Thursday, October 3, 2013

The Struggle to Educate Black Deaf Schoolchildren in Washington, D.C

.By Sandra Jowers-Barber

African American deaf children of school age in the District of Columbia began that struggle after an early, but brief, promise of educational integration. The Columbia Institution for the Instruction of the Deaf and Dumb and Blind was established by Amos Kendall in the district in 1856.A year later, it was incorporated by an act of Congress.

On February 16,1857, Kendall secured the passage of another act that granted an allowance of one hundred and fifty dollars a year for the maintenance and tuition of each child received in the institution from the district.
That same year Kendall offered Edward Miner Gallaudet, by letter,the position of superintendent of the Columbia Institution.

Gallaudet’s background was above reproach. His father, Thomas Hopkins Gallaudet, co-founded the first American school for the deaf in Hartford, Connecticut, in 1817. His deaf mother, Sophia, was one of his father’s first students. Gallaudet and his mother came to Washington together. She took the position of housemother to the students.When the school opened, an estimated twenty deaf and ten blind students were expected from the district and an unknown number from Maryland.

Among the students that Gallaudet was preparing to direct were a few who were Black. This was an unusual situation for this period. Before the Civil War, Black people, both deaf and hearing, struggled to obtain a formal education. Because it was a criminal offense in some states to educate enslaved people, those enslaved persons who learned to read, like Frederick Douglass, concealed that fact. However,the pre–Civil War Columbia Institution accepted Black students, but their numbers were always small. Many came because of the intervention of wealthy white patrons. Gallaudet received numerous requests for assistance and generally responded positively to them by accepting the youth at the Kendall School. Gallaudet clearly saw the school’s mission as providing education for all deaf students when he initially accepted both races. He noted in the "History of the College for the Deaf" that there had been “colored pupils since the early days of the school.”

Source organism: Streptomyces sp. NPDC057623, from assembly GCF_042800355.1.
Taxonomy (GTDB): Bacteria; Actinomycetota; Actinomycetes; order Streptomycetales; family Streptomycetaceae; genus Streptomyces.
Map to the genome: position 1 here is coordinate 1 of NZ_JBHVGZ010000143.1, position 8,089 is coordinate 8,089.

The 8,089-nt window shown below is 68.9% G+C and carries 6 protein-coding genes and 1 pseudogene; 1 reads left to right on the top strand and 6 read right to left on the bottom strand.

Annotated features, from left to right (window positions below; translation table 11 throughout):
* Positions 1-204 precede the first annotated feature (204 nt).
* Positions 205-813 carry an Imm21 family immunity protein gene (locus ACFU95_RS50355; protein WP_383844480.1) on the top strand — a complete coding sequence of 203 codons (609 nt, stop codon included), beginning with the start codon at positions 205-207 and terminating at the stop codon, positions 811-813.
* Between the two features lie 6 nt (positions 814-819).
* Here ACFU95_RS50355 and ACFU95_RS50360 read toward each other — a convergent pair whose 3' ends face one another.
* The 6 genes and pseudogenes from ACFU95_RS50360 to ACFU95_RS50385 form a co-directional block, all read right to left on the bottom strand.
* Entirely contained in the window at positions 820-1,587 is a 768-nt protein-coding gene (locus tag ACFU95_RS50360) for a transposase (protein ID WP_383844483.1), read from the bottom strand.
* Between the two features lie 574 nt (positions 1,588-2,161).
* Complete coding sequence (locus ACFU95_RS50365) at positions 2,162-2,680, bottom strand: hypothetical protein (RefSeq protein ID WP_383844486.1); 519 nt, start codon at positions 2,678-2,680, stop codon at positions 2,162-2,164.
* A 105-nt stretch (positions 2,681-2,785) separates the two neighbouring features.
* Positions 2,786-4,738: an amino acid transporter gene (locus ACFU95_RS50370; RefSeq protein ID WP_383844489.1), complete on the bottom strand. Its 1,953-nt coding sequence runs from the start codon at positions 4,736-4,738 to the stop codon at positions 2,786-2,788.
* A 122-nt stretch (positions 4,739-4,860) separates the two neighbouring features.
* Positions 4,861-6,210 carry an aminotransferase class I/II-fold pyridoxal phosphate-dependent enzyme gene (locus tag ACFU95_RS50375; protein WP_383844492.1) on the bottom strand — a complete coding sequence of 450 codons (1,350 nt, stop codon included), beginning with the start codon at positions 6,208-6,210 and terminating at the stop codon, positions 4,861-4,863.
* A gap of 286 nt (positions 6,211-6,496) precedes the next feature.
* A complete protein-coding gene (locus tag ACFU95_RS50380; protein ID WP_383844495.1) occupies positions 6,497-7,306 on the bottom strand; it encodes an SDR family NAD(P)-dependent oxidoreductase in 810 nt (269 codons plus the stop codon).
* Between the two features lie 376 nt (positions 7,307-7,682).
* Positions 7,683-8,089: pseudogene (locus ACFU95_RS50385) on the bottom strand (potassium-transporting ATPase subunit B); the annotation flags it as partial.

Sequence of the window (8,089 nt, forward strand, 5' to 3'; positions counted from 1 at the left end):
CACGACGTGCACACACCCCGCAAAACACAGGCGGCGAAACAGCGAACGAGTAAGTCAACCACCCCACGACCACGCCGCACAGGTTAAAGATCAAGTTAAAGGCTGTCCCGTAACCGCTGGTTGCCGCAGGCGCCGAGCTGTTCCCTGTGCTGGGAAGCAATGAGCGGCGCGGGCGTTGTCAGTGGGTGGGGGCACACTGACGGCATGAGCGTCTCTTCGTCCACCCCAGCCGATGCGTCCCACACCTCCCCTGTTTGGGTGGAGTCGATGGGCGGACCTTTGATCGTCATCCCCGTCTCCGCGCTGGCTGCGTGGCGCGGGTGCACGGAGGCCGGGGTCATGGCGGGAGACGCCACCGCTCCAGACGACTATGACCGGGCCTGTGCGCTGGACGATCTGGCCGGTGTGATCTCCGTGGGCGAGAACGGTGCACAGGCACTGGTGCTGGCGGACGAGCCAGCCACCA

Although Black and white students had separate sleeping and eating accommodations, all of them were taught together in the classroom.

Excerpted from:

IMAGE: Edward Miner Gallaudet


Post a Comment


Facebook Twitter Delicious Stumbleupon Favorites